Indira Scott

Meet Indira Scott, a model and advocate using her influence to inspire change.

Meet Indira Scott, a model and advocate using her influence to inspire change.
Tell us about your career journey.
I was working at the Lower East Side Reformation, and my sister and I were scouted by a London agent. I’ve always had dreams of modeling but never knew it was something that could actually be feasible for me. So after being scouted, I made it my mission to just break into every single door that I could and reach higher and higher platforms to prove to myself that anyone who looked like me could do it.

Any advice for young people who are entering the industry?

Please be yourself and be real with yourself. Please do not look to other people and compare what you do not have and instead remind yourself that there’s only one of you. Find that thing that works for you because when you do, others will try to replicate that thing, but no one will be able to do it the way that you do it because it is special because it is you.

What cause or causes are important to you?
Black Lives Matter, climate change, equal rights for Black people, and LGBTQIA+ rights.

What are some projects you’re working on right now?

Right now I’m involved with the Brown Girl Butterfly Project, a safe space for Black people to create safe spaces for Black people and to give to Black people and to protect and uplift Black people by Black people for Black people.

How has sustainability impacted your relationship with fashion?

Sustainability has affected my relationship with fashion in the sense that I’ve always tried to work only with brands that actually care about their carbon imprint and what they’re doing to the environment. It’s so important to me that actually I’m proud of my work.

How did you first get involved with sustainability?

I’ve always been knowledgeable of fast fashion because my grandma was a strong hippie and an even stronger thrifter so she would always put it in mine and my siblings’ minds how to go about attaining clothes and the right ways to do it. Then my sister studied fashion design, so she was always telling me about the different kinds of practices and how people make things that are terrible for the environment and the other ways that you could make things that are much more sustainable. I continued to get my own education and learned about climate change and from then on out I literally had to change my whole life because I just knew that I had to make more conscious decisions to be a sustainable person if I cared about the planet that I lived on.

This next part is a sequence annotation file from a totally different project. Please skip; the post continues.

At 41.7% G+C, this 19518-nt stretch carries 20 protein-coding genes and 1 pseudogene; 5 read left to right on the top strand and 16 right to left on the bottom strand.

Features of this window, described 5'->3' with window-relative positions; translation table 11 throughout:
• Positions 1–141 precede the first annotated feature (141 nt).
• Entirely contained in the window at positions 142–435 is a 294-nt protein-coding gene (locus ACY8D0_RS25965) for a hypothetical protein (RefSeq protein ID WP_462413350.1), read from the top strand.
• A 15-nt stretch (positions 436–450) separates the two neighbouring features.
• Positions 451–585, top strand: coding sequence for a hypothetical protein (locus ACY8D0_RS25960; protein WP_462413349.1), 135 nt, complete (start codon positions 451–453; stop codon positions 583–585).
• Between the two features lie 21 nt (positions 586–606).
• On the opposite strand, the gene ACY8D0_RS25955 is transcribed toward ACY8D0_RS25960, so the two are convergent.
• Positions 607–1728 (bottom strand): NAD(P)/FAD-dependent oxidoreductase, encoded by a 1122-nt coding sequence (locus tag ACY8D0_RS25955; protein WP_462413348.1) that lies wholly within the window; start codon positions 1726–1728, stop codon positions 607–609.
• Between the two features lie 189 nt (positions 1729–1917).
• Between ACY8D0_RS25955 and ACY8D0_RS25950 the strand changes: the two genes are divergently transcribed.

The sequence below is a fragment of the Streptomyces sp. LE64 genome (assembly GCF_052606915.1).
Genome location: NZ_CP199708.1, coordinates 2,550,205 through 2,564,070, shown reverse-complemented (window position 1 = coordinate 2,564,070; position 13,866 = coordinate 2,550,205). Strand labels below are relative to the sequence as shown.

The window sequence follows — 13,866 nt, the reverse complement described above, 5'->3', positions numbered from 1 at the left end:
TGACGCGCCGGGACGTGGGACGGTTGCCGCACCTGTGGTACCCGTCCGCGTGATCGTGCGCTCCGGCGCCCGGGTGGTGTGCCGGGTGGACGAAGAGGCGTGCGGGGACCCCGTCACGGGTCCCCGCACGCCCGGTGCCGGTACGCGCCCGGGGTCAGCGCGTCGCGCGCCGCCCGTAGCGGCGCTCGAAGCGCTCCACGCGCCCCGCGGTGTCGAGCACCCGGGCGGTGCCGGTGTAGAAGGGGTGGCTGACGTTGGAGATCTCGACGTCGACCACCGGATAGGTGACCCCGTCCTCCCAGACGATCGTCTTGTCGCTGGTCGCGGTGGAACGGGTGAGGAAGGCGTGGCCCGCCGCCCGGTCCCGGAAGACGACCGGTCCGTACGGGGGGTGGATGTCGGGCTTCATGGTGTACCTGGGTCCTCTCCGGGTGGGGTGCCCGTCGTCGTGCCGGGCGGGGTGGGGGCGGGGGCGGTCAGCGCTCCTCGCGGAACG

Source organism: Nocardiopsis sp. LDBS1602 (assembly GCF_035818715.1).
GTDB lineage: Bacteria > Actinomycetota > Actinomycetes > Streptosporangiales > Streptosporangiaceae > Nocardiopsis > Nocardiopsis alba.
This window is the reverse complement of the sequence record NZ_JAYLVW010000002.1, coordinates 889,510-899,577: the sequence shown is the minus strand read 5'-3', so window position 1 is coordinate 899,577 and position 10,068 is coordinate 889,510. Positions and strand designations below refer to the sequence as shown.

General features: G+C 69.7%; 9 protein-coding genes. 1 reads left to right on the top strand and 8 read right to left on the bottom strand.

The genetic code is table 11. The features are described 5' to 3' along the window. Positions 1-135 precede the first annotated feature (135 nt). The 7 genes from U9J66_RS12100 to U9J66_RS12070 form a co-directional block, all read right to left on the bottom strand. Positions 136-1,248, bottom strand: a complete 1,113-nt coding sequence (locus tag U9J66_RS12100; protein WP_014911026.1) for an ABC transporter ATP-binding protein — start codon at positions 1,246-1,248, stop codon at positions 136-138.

What does taking care of yourself mean to you and how does it affect your mental health?

Taking care of myself is everything to me—my spirituality is what keeps me going. I think it’s so important that we take moments to be mindful of who we are being and take a look in the mirror and actually evaluate our being so that if we do need to reupholster our energy with other vibrations, we can do that. And taking the time to meditate, do yoga, and eat well is so important. If we don’t, I feel like we are a lesser version of ourselves existing in this world and we don’t understand the kinds of uncomfortability or stress that we have, and we don’t know where it’s coming from. I think it’s so important that we take the time to know where it’s coming from so we can handle it and live our lives vivaciously the way they were meant to be—in the light, through love.

Who is your favorite artist?
My favorite artists are Diana Ross, Alice Coltrane, Vivaldi, Gustav Klimt, and Hilma af Klint.

What’s a book/movie/show you always recommend to people?

A book I always recommend to people would be Sacred Woman by Queen Afua, a movie I always recommend is I Origins–it’s so good–and a show I would recommend is The Midnight Gospel on Netflix.